More accurately, I think, we can find in Bosworth the modern-day echoes of John Ruksin, who in 1862 wrote that a "real science of political economy" is one that would teach nations "to desire and labour for things that lead to life" and to "scorn and destroy the things that lead to destruction." By contrast, any political economy that is "founded on self-interest" is one that would bring "ruin into the Economy of Heaven." There is, said Ruskin, "no wealth but life," and national richness consists in nourishing the "greatest number of noble and happy human beings."
The economy has certainly made more likely certain kinds of lamentable behavior; after all, without material abundance it is hard to misuse any abundance. One cannot sell Gangsta Rap until the radio is invented, and one cannot abuse television until nearly every home has one.
But what has the economy done save put in place things that can be used for bad, as well as good, purposes? When Ruskin wrote in the middle of the nineteenth century, it would have been a bit difficult to make the average man into someone who is "noble and happy," because most people lacked an education, a chance to buy decent clothing, and the time in which they could perform any noble deeds. A member of the British elite lived 17 years longer than the average man.
THE problem that our modern life reveals is not that affluence corrupts but that human nature is corruptible. Give people freedom and prosperity, and they will do both wise and foolish things, and these things in greater abundance than when they were poor and over-worked. People are both self-interested and altruistic, self-regarding and other-regarding, playboys and homebodies, devoted to amusement as much as to education. On balance, I think the other-regarding features of human nature outweigh the self-regarding ones. Were that not the case, women would not have children, men would not marry the mothers of their children, voting would not occur, and philanthropy would be extinct except when it could be done for public adulation. People are disposed to sociability and hence to morality, though it is only a disposition and not a rule. But my belief is quite different from Bosworth's: He asserts, without explaining, that "the totality of domestic life is being shaped by economic models." Oh? If so, why do wo men have children? There is no economic gain to them and much pain in the process.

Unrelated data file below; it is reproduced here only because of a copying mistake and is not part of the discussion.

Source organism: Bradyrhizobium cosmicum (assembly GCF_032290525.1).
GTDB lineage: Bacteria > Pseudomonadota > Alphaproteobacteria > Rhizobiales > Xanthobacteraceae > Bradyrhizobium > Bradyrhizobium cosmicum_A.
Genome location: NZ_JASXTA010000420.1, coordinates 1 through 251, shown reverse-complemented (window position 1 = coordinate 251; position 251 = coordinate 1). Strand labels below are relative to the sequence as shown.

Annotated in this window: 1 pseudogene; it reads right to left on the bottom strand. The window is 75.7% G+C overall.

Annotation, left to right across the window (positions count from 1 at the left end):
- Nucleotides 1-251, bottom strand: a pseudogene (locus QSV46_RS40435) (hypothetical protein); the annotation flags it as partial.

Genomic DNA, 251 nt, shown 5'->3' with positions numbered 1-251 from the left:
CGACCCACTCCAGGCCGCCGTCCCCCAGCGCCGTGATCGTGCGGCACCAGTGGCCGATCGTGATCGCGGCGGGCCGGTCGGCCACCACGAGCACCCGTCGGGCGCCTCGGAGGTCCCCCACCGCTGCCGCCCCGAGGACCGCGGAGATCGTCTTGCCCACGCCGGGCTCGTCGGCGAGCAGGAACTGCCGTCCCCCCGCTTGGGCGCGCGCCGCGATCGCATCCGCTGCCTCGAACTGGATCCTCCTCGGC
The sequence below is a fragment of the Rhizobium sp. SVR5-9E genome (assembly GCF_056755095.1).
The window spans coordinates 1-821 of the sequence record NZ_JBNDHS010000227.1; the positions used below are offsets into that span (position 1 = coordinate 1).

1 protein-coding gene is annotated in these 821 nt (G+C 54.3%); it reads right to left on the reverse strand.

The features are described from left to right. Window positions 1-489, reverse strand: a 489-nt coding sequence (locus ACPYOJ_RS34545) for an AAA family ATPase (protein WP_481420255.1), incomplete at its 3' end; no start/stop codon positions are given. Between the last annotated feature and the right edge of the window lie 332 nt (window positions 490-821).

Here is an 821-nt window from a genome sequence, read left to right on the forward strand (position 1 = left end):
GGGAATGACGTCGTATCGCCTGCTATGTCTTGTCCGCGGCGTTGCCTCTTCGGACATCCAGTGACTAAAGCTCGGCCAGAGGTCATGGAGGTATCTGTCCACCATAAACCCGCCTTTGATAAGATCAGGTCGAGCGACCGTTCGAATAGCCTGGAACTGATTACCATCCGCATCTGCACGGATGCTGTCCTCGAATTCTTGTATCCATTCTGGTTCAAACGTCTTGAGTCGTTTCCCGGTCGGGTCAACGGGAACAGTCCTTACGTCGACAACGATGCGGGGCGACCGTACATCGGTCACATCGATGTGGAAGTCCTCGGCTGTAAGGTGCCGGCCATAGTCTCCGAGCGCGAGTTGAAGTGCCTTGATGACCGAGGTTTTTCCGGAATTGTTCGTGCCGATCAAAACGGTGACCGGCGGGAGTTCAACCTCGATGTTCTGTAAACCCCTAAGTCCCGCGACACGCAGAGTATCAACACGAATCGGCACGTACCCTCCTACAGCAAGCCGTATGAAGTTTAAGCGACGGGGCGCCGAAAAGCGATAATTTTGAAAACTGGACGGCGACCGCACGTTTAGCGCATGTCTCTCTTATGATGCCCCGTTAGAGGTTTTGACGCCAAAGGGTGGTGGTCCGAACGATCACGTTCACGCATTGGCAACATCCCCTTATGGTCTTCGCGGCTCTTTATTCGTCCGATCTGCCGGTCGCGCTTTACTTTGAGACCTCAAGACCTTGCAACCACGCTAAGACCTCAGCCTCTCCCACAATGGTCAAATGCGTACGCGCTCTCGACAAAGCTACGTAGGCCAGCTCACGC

It is not the economy but the culture that produces some of the problems that upset Bosworth and many other people. Capitalism can exist with a great variety of social systems. Victorian England was capitalist, so also was America of both the 1940s and the 1990s, and so as well are Japan and Singapore, Sweden and Taiwan. But all have very different cultures. Some emancipate people from public restraint, others subordinate people to it. Some value self-expression, others self-control.
Material abundance allows people to do both good and bad things. If one wanted to reduce the bad things, there are only two alternatives--repressive government or general poverty. (In fact, only one thing: By and large, repressive governments go hand in hand with general poverty.) Nowhere does Bosworth speak of how to reduce what he dislikes about our culture, save for some remarks about the Judeo-Christian ethic. But America is already the most religious of any industrialized nation, a fact for which I am most grateful. Grateful or not, it is far from clear just how a deeper ethical life would keep mothers at home, eliminate professional child care, or cut back on suburban cul-de-sacs, or why Japan preserves many customary formalities despite having next to nothing in the way of a religion.
But I will go--and in the pages of this magazine  have gone--much further. Capitalism is not simply an amoral, much less an immoral, tool for material satisfaction. Capitalism depends upon and enhances moral qualities by stimulating deferred gratification, encouraging risk-taking, and rewarding the customary decencies in buyer-seller transactions. Capitalism contributes to self-discipline by encouraging trust, civility, and fairness at the same time that it heightens self-indulgence by awakening our senses and sharpening our appetites. In so doing, of course, it has made it easier for some of us--but far from most or all of us--to engage in the kind of luxurious depravity against which Adam Smith so cogently warned us.
An immoral economy is a planned one, since it is based on the false assumption that one person can plan another's well being. Such an assumption will inevitably lead to profound errors that are then protected by autocratic government. An amoral economy is a primitive barter, where a good price goes to your family or a close friend and a high price to a stranger with little, if anything, spent on technological progress. A good economy is ours, though its goodness is limited because people are limited. If people are left alone--which is what capitalism largely does--they will do many things, most good and some bad. The bad is the price of the good.
JAMES Q. WILSON is Reagan professor of public policy at Pepperdine University and author of, among other books, The Moral Sense.
(1.) "Capitalism and Morality," The Public Interest, Number 121, Fall, 1995.…